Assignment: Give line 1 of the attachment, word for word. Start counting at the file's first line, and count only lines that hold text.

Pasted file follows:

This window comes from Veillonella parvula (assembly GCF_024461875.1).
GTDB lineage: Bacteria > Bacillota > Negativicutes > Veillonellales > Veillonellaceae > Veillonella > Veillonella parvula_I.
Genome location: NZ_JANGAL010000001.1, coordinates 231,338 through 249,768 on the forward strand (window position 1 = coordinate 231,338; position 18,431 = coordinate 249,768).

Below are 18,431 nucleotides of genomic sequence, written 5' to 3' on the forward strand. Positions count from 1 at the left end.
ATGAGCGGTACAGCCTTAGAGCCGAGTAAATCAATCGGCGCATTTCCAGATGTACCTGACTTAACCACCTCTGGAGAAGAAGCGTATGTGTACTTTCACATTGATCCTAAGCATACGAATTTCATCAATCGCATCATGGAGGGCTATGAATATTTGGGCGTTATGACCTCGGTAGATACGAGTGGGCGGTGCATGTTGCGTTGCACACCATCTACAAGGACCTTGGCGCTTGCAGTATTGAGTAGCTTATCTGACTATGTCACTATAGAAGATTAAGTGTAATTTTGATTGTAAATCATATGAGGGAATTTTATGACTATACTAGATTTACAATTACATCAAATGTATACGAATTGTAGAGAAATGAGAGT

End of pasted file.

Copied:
This window comes from Veillonella parvula (assembly GCF_024461875.1).